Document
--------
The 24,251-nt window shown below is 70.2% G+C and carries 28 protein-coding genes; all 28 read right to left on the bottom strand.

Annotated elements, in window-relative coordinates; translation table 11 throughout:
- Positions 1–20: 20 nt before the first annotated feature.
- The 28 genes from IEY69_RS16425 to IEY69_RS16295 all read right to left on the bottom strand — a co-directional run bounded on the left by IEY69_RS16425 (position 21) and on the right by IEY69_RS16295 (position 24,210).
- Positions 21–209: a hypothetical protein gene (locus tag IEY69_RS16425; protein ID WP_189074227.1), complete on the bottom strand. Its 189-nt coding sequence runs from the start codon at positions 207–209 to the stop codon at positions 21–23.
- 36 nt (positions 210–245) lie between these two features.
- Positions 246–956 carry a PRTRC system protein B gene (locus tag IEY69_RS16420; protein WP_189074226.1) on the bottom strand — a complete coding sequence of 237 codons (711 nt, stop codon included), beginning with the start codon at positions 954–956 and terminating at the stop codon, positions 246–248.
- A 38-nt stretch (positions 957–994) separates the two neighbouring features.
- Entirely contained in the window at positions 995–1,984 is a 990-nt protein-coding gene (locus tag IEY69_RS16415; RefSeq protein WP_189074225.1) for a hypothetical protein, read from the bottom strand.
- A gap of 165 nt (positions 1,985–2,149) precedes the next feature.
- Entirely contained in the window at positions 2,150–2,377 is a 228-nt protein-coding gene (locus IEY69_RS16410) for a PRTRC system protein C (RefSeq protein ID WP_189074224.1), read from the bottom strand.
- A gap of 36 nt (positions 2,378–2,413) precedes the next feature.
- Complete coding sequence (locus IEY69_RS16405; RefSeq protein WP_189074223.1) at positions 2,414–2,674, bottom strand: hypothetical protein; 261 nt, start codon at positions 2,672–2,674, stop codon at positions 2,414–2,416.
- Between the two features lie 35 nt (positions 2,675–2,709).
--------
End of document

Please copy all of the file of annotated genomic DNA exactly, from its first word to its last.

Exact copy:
The 24,251-nt window shown below is 70.2% G+C and carries 28 protein-coding genes; all 28 read right to left on the bottom strand.

Annotated elements, in window-relative coordinates; translation table 11 throughout:
- Positions 1–20: 20 nt before the first annotated feature.
- The 28 genes from IEY69_RS16425 to IEY69_RS16295 all read right to left on the bottom strand — a co-directional run bounded on the left by IEY69_RS16425 (position 21) and on the right by IEY69_RS16295 (position 24,210).
- Positions 21–209: a hypothetical protein gene (locus tag IEY69_RS16425; protein ID WP_189074227.1), complete on the bottom strand. Its 189-nt coding sequence runs from the start codon at positions 207–209 to the stop codon at positions 21–23.
- 36 nt (positions 210–245) lie between these two features.
- Positions 246–956 carry a PRTRC system protein B gene (locus tag IEY69_RS16420; protein WP_189074226.1) on the bottom strand — a complete coding sequence of 237 codons (711 nt, stop codon included), beginning with the start codon at positions 954–956 and terminating at the stop codon, positions 246–248.
- A 38-nt stretch (positions 957–994) separates the two neighbouring features.
- Entirely contained in the window at positions 995–1,984 is a 990-nt protein-coding gene (locus tag IEY69_RS16415; RefSeq protein WP_189074225.1) for a hypothetical protein, read from the bottom strand.
- A gap of 165 nt (positions 1,985–2,149) precedes the next feature.
- Entirely contained in the window at positions 2,150–2,377 is a 228-nt protein-coding gene (locus IEY69_RS16410) for a PRTRC system protein C (RefSeq protein ID WP_189074224.1), read from the bottom strand.
- A gap of 36 nt (positions 2,378–2,413) precedes the next feature.
- Complete coding sequence (locus IEY69_RS16405; RefSeq protein WP_189074223.1) at positions 2,414–2,674, bottom strand: hypothetical protein; 261 nt, start codon at positions 2,672–2,674, stop codon at positions 2,414–2,416.
- Between the two features lie 35 nt (positions 2,675–2,709).